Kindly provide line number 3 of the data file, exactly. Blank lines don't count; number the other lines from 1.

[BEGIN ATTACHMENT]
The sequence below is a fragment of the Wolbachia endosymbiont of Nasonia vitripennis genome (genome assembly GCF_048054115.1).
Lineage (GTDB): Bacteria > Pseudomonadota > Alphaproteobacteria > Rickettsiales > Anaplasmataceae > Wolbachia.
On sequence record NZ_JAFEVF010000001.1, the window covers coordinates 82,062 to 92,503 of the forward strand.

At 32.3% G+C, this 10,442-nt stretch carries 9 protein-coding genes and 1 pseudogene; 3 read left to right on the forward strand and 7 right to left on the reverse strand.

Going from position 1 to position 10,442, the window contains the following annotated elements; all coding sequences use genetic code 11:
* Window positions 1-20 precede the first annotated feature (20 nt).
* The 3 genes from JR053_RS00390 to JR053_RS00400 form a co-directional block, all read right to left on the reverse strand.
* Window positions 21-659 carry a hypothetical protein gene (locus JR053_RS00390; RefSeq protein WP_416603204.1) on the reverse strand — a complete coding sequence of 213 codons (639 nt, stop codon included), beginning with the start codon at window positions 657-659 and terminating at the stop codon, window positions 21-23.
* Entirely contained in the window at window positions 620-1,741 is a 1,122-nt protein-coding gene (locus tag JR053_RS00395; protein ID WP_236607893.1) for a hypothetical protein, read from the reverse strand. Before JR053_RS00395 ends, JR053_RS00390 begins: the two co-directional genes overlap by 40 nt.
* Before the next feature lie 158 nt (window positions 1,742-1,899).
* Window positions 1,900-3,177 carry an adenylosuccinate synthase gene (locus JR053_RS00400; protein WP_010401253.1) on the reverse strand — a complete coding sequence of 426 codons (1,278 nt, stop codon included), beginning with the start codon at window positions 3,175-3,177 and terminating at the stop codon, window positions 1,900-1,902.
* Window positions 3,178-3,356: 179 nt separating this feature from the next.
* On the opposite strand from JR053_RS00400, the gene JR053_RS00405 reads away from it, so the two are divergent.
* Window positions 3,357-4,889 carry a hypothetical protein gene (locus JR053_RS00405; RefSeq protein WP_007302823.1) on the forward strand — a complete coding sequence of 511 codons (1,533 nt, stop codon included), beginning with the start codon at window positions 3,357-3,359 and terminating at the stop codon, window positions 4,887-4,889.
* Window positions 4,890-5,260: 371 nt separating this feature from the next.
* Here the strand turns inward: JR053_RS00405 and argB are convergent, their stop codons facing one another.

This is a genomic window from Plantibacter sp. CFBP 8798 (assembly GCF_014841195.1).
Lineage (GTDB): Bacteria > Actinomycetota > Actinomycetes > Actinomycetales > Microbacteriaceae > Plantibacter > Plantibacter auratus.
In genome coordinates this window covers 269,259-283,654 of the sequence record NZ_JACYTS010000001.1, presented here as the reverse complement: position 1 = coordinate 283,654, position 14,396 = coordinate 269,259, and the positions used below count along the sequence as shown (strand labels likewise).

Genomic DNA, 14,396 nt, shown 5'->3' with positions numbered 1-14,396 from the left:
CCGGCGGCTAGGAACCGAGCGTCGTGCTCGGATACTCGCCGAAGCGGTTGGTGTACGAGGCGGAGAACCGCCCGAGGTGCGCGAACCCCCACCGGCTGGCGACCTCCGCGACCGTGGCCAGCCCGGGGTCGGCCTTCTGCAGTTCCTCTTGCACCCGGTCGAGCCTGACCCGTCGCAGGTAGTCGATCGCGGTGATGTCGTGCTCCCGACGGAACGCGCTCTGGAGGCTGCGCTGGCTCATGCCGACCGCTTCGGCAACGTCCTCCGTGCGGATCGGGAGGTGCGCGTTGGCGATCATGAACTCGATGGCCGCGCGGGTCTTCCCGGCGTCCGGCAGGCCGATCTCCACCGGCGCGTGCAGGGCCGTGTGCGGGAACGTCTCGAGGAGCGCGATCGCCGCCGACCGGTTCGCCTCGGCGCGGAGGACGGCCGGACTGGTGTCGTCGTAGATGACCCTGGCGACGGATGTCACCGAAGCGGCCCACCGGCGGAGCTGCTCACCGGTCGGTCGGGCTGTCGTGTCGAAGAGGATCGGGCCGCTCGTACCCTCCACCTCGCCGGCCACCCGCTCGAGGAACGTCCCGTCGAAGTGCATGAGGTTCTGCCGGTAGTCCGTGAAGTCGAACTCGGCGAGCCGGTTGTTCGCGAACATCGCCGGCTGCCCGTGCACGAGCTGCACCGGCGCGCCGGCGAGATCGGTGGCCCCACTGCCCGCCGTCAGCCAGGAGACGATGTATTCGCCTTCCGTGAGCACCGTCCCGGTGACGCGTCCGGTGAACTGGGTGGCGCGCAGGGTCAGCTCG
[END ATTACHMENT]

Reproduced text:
On sequence record NZ_JAFEVF010000001.1, the window covers coordinates 82,062 to 92,503 of the forward strand.